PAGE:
When it comes to writing the CSS for a big, complicated page, CSS Grid Systems are an invaluable tool. You get consistency across your code and speed in writing the CSS. There are plenty of options out there already, such as 960.gs, Blue Print, and Susy.
However, using a third-party grid system isn’t always the right choice. If the situation requires you to be concerned about file size, a third-party system might add more CSS than is warranted. And sometimes other grid systems may not match your exact requirements for number of columns or gutter size (especially if the design you are building isn’t based on a consistent grid).
Building your own grid system can be a pain as much of the code is repetitive, just minor changes to class names and percentages. However, with a simple loop in SASS, you can avoid the grunt work and quickly have a grid system that matches your requirements and adds little weight to your final stylesheet.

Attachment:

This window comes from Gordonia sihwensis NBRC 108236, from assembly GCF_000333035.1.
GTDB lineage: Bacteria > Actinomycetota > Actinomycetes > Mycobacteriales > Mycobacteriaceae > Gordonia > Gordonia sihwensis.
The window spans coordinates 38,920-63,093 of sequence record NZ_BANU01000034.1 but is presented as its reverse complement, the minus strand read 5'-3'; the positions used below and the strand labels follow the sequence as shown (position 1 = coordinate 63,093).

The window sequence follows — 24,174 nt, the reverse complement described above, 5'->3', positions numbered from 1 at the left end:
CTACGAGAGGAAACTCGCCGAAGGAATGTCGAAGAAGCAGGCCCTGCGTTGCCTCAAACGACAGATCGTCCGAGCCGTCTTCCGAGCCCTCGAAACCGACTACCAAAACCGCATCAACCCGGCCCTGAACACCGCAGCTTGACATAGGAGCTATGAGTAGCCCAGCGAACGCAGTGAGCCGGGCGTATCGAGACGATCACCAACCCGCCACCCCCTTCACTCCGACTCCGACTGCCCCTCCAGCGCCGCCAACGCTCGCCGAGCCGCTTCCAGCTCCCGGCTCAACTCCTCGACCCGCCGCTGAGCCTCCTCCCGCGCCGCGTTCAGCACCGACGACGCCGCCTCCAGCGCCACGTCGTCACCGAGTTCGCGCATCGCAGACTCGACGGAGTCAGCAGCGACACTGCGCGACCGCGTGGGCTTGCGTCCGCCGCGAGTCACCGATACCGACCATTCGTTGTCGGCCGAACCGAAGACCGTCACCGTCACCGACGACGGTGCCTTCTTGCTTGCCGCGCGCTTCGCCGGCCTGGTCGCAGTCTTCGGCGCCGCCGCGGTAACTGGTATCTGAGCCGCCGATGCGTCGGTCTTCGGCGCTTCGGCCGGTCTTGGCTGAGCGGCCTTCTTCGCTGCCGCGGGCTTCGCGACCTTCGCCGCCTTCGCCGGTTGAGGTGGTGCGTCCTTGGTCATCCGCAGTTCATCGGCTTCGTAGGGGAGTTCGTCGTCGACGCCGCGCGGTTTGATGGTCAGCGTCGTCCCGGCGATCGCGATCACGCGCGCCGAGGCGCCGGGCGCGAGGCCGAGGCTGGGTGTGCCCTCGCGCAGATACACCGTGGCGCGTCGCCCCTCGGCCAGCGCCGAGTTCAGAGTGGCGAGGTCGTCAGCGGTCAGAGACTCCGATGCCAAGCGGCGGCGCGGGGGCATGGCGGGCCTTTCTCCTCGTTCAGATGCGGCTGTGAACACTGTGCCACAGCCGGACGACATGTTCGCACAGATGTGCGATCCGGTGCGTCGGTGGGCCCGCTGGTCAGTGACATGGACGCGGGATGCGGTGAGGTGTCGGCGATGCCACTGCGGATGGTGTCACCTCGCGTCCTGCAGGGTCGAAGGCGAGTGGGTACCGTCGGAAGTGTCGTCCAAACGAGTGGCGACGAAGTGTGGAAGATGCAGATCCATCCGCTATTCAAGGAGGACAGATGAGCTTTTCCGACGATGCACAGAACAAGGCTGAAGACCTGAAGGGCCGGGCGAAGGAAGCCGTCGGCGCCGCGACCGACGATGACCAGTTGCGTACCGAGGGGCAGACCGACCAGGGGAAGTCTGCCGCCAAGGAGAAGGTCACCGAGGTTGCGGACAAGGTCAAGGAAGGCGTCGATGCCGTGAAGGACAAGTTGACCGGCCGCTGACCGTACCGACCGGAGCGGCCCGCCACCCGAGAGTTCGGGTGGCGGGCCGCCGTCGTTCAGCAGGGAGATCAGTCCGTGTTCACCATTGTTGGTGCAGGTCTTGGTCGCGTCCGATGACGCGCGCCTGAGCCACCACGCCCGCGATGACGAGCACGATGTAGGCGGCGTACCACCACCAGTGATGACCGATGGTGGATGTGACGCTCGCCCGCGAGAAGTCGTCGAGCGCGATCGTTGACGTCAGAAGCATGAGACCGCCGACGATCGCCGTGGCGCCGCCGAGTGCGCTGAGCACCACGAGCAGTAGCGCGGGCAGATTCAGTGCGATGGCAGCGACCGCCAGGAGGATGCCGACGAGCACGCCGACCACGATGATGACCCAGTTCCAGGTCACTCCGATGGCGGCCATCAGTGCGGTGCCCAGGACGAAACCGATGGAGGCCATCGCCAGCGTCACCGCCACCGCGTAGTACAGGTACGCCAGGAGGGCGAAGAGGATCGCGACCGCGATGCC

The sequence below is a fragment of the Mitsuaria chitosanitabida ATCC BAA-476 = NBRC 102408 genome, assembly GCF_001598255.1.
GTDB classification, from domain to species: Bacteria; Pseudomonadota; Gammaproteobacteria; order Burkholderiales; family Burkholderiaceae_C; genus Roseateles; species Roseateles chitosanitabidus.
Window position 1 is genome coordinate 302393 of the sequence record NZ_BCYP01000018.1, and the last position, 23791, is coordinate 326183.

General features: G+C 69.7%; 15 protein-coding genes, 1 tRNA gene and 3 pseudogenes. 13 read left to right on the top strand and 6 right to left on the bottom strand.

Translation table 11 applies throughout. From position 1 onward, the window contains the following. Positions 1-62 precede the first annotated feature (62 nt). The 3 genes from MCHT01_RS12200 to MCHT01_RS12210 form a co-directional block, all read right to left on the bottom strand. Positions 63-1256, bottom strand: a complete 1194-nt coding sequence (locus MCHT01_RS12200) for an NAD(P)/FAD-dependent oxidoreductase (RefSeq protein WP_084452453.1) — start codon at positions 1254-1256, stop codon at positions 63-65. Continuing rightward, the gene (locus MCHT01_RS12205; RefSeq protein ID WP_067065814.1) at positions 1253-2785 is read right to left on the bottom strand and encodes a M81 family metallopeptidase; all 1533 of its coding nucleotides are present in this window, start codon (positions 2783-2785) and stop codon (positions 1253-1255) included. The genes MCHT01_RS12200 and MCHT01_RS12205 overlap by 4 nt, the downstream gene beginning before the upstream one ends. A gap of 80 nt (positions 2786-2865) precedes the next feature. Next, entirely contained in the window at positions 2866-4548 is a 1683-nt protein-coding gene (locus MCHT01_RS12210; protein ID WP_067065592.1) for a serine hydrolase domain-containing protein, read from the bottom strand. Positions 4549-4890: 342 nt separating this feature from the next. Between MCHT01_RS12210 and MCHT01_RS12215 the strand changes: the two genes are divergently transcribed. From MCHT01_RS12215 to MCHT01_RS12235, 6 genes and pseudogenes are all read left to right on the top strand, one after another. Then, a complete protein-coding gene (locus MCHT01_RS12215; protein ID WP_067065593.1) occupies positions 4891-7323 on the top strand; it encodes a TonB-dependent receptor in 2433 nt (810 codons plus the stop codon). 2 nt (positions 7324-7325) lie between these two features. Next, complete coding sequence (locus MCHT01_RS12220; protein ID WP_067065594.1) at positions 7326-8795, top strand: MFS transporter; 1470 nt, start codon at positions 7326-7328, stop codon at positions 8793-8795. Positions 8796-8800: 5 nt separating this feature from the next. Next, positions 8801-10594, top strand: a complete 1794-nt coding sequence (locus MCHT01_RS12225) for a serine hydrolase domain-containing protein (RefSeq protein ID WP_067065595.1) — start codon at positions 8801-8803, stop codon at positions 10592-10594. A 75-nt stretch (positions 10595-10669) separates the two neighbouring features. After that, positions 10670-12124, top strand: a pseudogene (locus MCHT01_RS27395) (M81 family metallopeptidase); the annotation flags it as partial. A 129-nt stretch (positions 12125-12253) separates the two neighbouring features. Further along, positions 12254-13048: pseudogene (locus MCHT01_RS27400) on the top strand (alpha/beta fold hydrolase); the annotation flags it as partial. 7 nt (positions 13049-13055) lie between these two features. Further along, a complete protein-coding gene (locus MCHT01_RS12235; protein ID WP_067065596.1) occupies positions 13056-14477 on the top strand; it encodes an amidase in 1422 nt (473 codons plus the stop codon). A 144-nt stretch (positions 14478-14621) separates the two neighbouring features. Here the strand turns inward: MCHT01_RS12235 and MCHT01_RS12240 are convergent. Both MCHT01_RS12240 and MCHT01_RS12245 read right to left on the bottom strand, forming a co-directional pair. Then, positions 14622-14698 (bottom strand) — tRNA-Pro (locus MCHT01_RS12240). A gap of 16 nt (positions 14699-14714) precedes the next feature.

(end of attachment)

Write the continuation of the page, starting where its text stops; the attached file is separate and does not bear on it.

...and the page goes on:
This first code example is based heavily on Bootstrap’s grid. It has some small changes to increase the flexibiliy of it. (I’m using Gists for the code embed, if it doesn’t load, try refreshing the page).
To use this code, you simply include the mixin with the number of columns you want:
Bootstrap relies on you adding classes to elements in order to align them in the grid. If you would rather match the Susy interface, where the grid properties of an element are defined in the CSS selectors, you can do that too:
The Susy way of doing grids is nice because you only include the CSS that you need in the compiled stylesheet. The downside is that you will have redundant CSS that might increase the total size and complexity of your stylesheet.
With these code examples, I’ve started to use grid system almost everywhere, as it is quick and easy to add them to even small sites, without worrying about extra dependencies or extraneous code.